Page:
Parks, trails, and sidewalks help weave a community together. Simply put, when we are connected to gathering places, we become better connected to each other. A walkable town or neighborhood allows for a stronger ‘sense of place’ to develop. This notion is behind a collaborative effort led by The Piedmont Environmental Council, residents and local businesses in Gordonsville, Virginia. The energetic group and initiative are called Town to Trail.
The Piedmont Environmental Council reports a total of 408,939 acres have been protected in Albemarle, Clarke, Culpeper, Fauquier, Greene, Loudoun, Madison, Orange and Rappahannock counties by landowners working together with land trusts and public agencies. The total includes 7,739 acres added in 2018.
Drawing over 150 attendees, PEC held their Annual Meeting on October 21 at historic Castle Hill Farm in Keswick. First Lady of Virginia Pamela Northam was in attendance and spoke about the importance of conserving lands in the state. Following the First Lady’s remarks, keynote speaker Charles Marohn, President and Founder of Strong Towns, delivered the keynote address.
This past summer, in an effort to preserve the prime farmland and help ensure continued operations, the Nixons chose to permanently protect 382 acres of their land through a conservation easement with the Piedmont Environmental Council, Culpeper Soil and Water Conservation District and USDA’s Natural Resources Conservation Service.
Distracted by an iconic red barn sitting atop picturesque rolling hills, I passed the gravel driveway I was supposed to turn down. As I found my way back, I saw the very reason I was visiting the Goodall property in Madison County. Long rows of newly planted trees nestled inside light green tubes stretched along a tributary of the Robinson River.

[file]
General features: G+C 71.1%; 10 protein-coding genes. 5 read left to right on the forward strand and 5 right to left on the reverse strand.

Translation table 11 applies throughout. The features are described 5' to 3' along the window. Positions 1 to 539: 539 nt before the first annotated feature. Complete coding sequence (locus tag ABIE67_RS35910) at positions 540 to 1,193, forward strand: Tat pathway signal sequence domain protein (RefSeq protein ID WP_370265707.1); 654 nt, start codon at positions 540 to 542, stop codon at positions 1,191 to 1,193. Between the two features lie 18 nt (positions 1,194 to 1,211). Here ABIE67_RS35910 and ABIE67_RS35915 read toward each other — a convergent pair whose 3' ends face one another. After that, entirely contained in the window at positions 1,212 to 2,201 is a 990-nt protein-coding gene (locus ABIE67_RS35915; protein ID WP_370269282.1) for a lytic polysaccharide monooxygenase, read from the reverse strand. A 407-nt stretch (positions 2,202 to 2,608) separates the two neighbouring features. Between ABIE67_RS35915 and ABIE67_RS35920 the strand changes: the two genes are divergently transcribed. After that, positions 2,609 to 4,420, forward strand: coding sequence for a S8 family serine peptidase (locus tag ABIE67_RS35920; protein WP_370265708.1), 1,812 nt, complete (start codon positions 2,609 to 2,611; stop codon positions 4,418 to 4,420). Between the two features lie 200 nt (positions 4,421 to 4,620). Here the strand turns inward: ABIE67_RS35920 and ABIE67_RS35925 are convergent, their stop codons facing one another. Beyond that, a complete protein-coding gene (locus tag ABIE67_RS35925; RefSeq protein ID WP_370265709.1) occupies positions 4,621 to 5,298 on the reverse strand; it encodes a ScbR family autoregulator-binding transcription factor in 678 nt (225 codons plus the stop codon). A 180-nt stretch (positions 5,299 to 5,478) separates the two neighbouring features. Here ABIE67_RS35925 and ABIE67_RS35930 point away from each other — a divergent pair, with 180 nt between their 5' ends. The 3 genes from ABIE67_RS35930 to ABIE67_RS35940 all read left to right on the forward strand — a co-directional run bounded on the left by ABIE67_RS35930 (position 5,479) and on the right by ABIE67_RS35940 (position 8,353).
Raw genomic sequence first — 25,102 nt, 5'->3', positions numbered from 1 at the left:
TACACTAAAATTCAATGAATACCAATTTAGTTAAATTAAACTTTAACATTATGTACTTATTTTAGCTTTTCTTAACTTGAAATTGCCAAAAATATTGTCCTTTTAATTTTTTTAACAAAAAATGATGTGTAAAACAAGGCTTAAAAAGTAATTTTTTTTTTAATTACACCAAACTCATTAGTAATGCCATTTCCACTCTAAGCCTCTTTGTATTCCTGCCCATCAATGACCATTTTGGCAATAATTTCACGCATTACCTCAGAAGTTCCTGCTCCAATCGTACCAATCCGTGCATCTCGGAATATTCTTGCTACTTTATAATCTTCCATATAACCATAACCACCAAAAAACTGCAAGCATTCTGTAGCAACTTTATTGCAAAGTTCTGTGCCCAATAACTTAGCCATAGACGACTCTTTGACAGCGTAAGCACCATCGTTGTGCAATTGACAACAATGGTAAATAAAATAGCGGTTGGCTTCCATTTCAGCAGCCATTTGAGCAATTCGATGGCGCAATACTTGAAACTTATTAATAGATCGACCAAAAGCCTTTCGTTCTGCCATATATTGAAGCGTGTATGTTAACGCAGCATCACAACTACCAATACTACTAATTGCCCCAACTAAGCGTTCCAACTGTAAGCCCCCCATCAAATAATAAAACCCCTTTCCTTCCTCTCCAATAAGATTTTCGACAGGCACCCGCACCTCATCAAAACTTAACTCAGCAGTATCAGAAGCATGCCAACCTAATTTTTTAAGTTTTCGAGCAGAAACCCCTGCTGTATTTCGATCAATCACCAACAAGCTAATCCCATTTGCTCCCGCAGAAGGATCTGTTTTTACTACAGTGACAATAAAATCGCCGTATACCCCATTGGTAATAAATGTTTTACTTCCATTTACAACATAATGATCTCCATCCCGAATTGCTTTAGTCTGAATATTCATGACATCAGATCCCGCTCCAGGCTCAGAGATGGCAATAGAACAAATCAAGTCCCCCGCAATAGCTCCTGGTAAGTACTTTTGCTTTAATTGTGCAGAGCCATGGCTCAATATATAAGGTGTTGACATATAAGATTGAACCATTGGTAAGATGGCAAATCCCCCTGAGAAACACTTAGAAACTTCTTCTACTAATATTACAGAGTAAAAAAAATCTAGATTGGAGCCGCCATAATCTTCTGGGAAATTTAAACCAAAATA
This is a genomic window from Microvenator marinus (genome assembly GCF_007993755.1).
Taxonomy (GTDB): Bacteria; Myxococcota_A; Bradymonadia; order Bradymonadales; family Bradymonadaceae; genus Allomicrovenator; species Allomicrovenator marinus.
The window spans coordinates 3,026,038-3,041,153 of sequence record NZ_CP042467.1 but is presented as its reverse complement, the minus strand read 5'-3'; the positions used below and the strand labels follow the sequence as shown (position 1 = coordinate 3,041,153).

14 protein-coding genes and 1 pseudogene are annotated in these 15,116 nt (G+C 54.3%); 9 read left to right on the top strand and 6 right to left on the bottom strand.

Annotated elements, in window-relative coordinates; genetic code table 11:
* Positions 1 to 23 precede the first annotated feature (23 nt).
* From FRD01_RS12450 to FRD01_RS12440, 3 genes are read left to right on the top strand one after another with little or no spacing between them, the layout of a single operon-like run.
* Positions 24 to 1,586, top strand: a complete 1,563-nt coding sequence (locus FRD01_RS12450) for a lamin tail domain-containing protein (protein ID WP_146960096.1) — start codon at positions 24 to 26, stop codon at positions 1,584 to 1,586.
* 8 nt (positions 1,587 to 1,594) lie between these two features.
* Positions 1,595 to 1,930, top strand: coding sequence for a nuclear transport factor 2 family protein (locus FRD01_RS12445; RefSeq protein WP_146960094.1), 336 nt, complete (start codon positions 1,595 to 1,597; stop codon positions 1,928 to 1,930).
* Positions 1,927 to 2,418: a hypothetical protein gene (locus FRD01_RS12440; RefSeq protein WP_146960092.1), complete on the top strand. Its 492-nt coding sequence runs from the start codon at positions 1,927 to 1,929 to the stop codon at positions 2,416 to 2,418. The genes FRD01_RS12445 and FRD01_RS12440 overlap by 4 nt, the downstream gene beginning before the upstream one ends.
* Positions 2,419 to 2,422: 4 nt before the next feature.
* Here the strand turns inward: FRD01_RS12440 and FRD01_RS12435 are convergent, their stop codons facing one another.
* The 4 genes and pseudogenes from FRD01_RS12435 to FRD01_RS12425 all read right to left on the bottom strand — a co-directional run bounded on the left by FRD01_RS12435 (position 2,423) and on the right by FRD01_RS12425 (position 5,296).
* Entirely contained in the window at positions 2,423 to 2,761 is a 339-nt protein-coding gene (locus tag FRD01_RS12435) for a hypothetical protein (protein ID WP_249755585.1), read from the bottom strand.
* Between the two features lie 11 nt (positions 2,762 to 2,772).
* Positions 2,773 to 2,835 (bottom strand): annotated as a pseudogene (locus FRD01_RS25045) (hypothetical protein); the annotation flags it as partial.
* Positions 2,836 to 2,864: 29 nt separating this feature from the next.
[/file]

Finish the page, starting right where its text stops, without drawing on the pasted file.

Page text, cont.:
I met with brothers, Paul and Joe Goodall, to discuss their family’s participation in the Headwaters Stream Initiative, a partnership program coordinated by Friends of the Rappahannock (FOR) and The Piedmont Environmental Council (PEC) to protect and restore the Rappahannock River watershed by working with landowners to plant native trees and shrubs and re-establish riparian buffers along waterways, which provide a healthy habitat for fish, wildlife and livestock.
“This beautiful and agricultural open land was here before we purchased Waverley and it’s my hopeful intention that it will look the same as it does today long after I’m gone,” remarked Charlotte Tieken, Somerset resident and owner of Waverley Farm.
The Piedmont Environmental Council worked with Ms. Tieken to put 669 acres of her property under conservation easement at the close of 2017.
The Piedmont Environmental Council worked with Ms. Tieken to put 669 acres of her property under conservation easement at the close of 2017. Down the road from James Madison’s Montpelier, the farm is located within the Madison-Barbour Rural Historic District and has over a mile of frontage on Constitution Highway. The district, known to have well-drained soils, rolling terrain and a mix of agricultural and forest land, now has a total of 14,645 acres conserved.
Bike and pedestrian connectivity is a great way to enhance quality of life and create healthy, thriving urban communities. This is why PEC is teaming up with the Thomas Jefferson Planning District Commission to build support for a comprehensive greenway system in the Charlottesville and Albemarle urban area.
“These locations have an opportunity to create a world-class bike and pedestrian system that connects neighborhoods, retail areas and places of work with iconic resources such as Monticello, the Downtown Mall, UVA Grounds, the Rivanna River and Biscuit Run State Park,” says Rex Linville, our Albemarle County field representative.
Walkable locales with recreation options are, simply put, nicer places to live and visit, and they increase quality of life. That is why we have partnered with the Town of Remington and various community groups to develop a plan for future walking routes, trails, sidewalks, parks and bikeways in Remington.
If you happen to walk by our office in Old Town Warrenton, you may notice some changes around the building — a little more green, some dashes of color and new trees to boot. And along with it being aesthetically pleasing, it is sustainable.
It has been a year and a half since we finished the renovation of our headquarters office. Soon after we moved back in and unpacked, planning for the restoration of the grounds began.